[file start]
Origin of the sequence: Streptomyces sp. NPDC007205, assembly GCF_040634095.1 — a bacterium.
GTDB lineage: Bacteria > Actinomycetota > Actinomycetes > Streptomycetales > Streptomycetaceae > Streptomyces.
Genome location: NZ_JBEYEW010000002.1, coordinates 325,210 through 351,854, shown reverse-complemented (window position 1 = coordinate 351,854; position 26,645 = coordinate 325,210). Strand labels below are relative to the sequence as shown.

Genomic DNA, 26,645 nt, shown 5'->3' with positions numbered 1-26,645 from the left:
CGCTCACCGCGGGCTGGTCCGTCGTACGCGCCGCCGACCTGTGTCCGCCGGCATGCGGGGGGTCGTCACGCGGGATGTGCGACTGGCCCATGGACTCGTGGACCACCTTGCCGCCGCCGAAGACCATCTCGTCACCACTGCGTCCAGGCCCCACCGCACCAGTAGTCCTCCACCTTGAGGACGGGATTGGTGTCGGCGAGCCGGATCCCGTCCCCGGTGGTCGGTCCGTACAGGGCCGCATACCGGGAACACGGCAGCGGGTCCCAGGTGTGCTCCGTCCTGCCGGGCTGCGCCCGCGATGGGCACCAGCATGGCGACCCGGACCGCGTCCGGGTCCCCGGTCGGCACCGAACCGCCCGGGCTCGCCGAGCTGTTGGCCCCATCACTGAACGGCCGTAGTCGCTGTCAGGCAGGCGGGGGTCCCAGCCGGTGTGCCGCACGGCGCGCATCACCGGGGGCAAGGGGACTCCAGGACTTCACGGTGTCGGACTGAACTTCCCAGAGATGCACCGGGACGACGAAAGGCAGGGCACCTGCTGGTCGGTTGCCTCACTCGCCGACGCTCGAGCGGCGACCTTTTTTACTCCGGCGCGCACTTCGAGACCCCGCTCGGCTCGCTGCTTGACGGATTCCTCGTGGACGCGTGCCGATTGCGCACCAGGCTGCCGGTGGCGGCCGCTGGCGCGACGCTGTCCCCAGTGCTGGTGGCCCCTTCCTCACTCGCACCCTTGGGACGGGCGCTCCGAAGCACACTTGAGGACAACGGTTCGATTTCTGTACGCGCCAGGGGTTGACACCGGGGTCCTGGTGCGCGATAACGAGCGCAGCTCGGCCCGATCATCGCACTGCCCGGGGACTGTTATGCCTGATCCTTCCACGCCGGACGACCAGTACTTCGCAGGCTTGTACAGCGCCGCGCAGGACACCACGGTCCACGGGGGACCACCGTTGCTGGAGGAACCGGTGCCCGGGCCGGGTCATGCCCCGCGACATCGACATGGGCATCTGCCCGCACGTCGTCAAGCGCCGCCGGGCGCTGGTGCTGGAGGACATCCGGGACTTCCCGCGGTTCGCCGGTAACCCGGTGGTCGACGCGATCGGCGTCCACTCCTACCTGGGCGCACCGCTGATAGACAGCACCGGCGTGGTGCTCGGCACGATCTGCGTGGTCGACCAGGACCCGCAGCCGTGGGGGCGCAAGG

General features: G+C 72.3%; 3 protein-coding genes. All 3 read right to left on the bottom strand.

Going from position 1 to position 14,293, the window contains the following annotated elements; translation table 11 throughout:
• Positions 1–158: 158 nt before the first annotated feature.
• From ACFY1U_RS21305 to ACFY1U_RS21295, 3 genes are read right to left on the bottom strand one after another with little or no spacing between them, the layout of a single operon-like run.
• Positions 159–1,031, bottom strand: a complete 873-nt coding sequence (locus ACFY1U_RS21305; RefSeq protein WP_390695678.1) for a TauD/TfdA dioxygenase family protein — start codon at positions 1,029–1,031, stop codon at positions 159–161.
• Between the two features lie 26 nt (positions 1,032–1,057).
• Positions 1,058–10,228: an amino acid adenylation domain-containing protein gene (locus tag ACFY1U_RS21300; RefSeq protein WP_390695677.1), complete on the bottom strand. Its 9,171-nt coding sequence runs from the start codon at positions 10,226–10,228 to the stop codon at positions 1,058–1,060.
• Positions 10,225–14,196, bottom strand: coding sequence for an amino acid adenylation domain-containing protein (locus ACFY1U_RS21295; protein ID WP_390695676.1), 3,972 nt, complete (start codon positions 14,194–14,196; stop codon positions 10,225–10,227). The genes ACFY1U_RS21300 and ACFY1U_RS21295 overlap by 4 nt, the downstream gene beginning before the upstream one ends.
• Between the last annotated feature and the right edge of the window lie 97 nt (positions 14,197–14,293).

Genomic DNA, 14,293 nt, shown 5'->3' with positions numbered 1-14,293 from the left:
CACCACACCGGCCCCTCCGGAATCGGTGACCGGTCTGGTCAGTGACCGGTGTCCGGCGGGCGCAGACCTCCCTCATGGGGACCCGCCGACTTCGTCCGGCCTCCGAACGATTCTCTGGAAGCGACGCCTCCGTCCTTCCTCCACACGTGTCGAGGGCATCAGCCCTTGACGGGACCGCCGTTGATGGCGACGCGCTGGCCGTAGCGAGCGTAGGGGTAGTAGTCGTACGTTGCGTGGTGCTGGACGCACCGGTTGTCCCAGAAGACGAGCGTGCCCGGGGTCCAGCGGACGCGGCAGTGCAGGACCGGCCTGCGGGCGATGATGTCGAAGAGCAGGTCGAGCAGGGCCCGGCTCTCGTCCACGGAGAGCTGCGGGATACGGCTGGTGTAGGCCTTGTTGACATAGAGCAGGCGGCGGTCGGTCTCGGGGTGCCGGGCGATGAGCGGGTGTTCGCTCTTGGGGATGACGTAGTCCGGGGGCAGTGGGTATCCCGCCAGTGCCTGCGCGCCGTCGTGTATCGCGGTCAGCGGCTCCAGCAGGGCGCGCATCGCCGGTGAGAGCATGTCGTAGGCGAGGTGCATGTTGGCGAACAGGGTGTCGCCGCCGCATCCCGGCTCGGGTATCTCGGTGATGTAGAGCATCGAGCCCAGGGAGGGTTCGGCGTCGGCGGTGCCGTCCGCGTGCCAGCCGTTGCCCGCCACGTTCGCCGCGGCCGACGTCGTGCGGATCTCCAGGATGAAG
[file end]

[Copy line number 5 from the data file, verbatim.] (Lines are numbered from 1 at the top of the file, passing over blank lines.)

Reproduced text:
CGCTCACCGCGGGCTGGTCCGTCGTACGCGCCGCCGACCTGTGTCCGCCGGCATGCGGGGGGTCGTCACGCGGGATGTGCGACTGGCCCATGGACTCGTGGACCACCTTGCCGCCGCCGAAGACCATCTCGTCACCACTGCGTCCAGGCCCCACCGCACCAGTAGTCCTCCACCTTGAGGACGGGATTGGTGTCGGCGAGCCGGATCCCGTCCCCGGTGGTCGGTCCGTACAGGGCCGCATACCGGGAACACGGCAGCGGGTCCCAGGTGTGCTCCGTCCTGCCGGGCTGCGCCCGCGATGGGCACCAGCATGGCGACCCGGACCGCGTCCGGGTCCCCGGTCGGCACCGAACCGCCCGGGCTCGCCGAGCTGTTGGCCCCATCACTGAACGGCCGTAGTCGCTGTCAGGCAGGCGGGGGTCCCAGCCGGTGTGCCGCACGGCGCGCATCACCGGGGGCAAGGGGACTCCAGGACTTCACGGTGTCGGACTGAACTTCCCAGAGATGCACCGGGACGACGAAAGGCAGGGCACCTGCTGGTCGGTTGCCTCACTCGCCGACGCTCGAGCGGCGACCTTTTTTACTCCGGCGCGCACTTCGAGACCCCGCTCGGCTCGCTGCTTGACGGATTCCTCGTGGACGCGTGCCGATTGCGCACCAGGCTGCCGGTGGCGGCCGCTGGCGCGACGCTGTCCCCAGTGCTGGTGGCCCCTTCCTCACTCGCACCCTTGGGACGGGCGCTCCGAAGCACACTTGAGGACAACGGTTCGATTTCTGTACGCGCCAGGGGTTGACACCGGGGTCCTGGTGCGCGATAACGAGCGCAGCTCGGCCCGATCATCGCACTGCCCGGGGACTGTTATGCCTGATCCTTCCACGCCGGACGACCAGTACTTCGCAGGCTTGTACAGCGCCGCGCAGGACACCACGGTCCACGGGGGACCACCGTTGCTGGAGGAACCGGTGCCCGGGCCGGGTCATGCCCCGCGACATCGACATGGGCATCTGCCCGCACGTCGTCAAGCGCCGCCGGGCGCTGGTGCTGGAGGACATCCGGGACTTCCCGCGGTTCGCCGGTAACCCGGTGGTCGACGCGATCGGCGTCCACTCCTACCTGGGCGCACCGCTGATAGACAGCACCGGCGTGGTGCTCGGCACGATCTGCGTGGTCGACCAGGACCCGCAGCCGTGGGGGCGCAAGG